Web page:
At last, with the captain hurrying him, he sat Mrs. Halloran on the grass beside the sundial, facing out over the long lovely lawn, and arranged her feet together and her hands on her lap. The captain carefully spread the long golden skirt around her, and for a minute the two of them stood, admiring the way Mrs. Halloran sat by the sundial with her hands folded, quite as though it were still all her property she surveyed. The captain turned, Essex stayed to look once more, and then, with the wind behind them and almost rushing them back to the house, they came along beside the ornamental pool, up the marble steps, and across the terrace to the door. “All done, let us in,” the captain yelled, pounding, and the door swung open and the wind rushed in and up and down the great staircase, and all of them leaned against the door and got it shut again.

  “Well, that’s taken care of,” the captain said, sinking down on the great chest and wiping his forehead. “Pretty rough out there.”

  “Barricade the door again right away,” Mrs. Willow said.

  “Let us catch our breath,” Essex said. “We went all the way to the sundial.”

  Aunt Fanny nodded. “Splendid,” she said. “It was the only thing around here that really looked like her, if you know what I mean.”

  With less difficulty, now, since they had done it before, they put the blankets back over the door, stretched them tight, and nailed them firmly. Then, all together, they pushed the great chest across the doorway, laughing together because it was their last chore. When it was done they crowded into the drawing room and settled down comfortably. Aunt Fanny went into the right wing and brought back Richard Halloran in his wheel chair; Mr. Halloran was puzzled, but pleased at being brought into company, and inquired at once about a fire in the fireplace.

  “You will have a fire tomorrow morning, Richard,” Mrs. Willow said, “if you really want one then.”

  “I daresay I shall. I like a fire even in the mornings.”

  “You realize that you must stay in this room all night, Richard?” Aunt Fanny asked.

  “I was told, I believe. I forget what is going to happen, but someone told me that I should be expected to be very strong, and sit up all night in the drawing room.”

  “We will all be right here with you.”

  “If I get very tired,” Mr. Halloran explained, “I shall nap in my chair.”

  “Well.” Mrs. Willow stretched her legs and yawned. “Too early for dinner,” she said, “and a long night ahead. Anyone care for bridge?”

  “Not I, thank you,” Aunt Fanny said. “I believe we play in different styles, Mrs. Willow.”

  “But I think we are only five bridge players here, Aunt Fanny, so if we are to play at all in the future we must compromise our different styles.”

  “I’m too restless,” Arabella said. “I keep feeling something is going to happen,” and she laughed.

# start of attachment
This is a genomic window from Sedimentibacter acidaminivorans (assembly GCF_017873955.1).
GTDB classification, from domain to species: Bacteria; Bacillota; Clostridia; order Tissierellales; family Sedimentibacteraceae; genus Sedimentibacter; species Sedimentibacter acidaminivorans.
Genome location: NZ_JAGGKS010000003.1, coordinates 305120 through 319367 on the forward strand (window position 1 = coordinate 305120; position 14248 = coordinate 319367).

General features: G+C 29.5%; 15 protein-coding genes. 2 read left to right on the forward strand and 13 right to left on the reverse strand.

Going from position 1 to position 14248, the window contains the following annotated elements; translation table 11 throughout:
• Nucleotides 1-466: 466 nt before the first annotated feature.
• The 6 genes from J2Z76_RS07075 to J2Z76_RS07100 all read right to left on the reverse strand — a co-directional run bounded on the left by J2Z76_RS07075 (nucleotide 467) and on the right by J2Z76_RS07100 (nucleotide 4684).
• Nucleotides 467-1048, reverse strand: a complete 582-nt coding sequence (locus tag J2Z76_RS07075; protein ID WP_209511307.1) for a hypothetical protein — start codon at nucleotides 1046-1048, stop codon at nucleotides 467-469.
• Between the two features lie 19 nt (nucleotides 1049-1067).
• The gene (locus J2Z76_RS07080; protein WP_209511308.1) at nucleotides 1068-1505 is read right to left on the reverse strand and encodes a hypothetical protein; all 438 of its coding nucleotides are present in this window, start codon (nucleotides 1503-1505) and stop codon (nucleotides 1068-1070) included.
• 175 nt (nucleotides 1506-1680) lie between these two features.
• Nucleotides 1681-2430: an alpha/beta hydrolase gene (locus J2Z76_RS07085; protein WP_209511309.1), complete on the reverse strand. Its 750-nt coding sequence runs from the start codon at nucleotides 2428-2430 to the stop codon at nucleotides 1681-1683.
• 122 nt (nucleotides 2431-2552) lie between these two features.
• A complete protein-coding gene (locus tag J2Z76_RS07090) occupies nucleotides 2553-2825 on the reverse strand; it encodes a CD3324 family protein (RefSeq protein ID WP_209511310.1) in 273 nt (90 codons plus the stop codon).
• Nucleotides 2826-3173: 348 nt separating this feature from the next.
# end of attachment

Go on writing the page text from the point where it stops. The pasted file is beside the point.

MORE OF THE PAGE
“I can still hear the wind,” Julia said.

  “Now, Julia,” Mrs. Willow said, “there’s no sense in getting yourself all nervous and agitated. You’ll just be a wet blanket on the rest of us. Have yourself a drink.”

  “Good idea,” Essex said. “We have plenty of ice, at least.” He went over to the portable bar they had moved into the drawing room.

  “I wonder if we ought to have clear heads for the morning?” Aunt Fanny asked, worried.

  “Aunt Fanny, the time for clearing our heads is long past. Mrs. Willow—scotch?”

  “I thank you, Essex.”

  “I thought I heard a crash,” Julia said, turning her hands nervously.

 
“Probably one of the trees going down,” Aunt Fanny said. “The best thing for you, dear, is to try not to notice. Try to think of something else.”

  “Mr. Halloran,” Miss Ogilvie said, coming to the wheel chair, “are you quite warm enough?”

  “Splendidly warm, thank you, Miss Ogilvie. And yourself? Should you not put on a shawl?”

  “I am quite warm, thank you. I was only concerned about you.”

  “That was kind, Miss Ogilvie. You know, I expect, that I am to stay in my chair all night?”

  “Yes. Mrs. Halloran—”

  “Who?” said Mr. Halloran.

  “May I wear your crown sometimes?” Gloria asked Fancy.

  “No,” Fancy said, and giggled. “But you can have my doll house,” she said.

  “Fancy is going to find that she is getting headaches from that crown, I believe,” Mrs. Willow said. “I expect we shall soon find her taking it off.”

  “I like dancing in it,” Fancy said.

  “It wasn’t the plot so much, you know,” Maryjane was saying to Arabella, “it was the acting. I mean, it was so real you really got to thinking they were real people. Just wonderful acting. Of course, they used real natives, and most of the photography was done right there in the Oturi Forest, with the animals—you know? But I actually cried when they tortured—”

  “My.” Mrs. Willow stretched, and sighed. “It’s going to be a long wait,” she said.

  “The first thing I will do,” Essex said to Gloria, “is make you a crown of flowers.”

 


 

  Shirley Jackson, The Sundial

  (Series: # )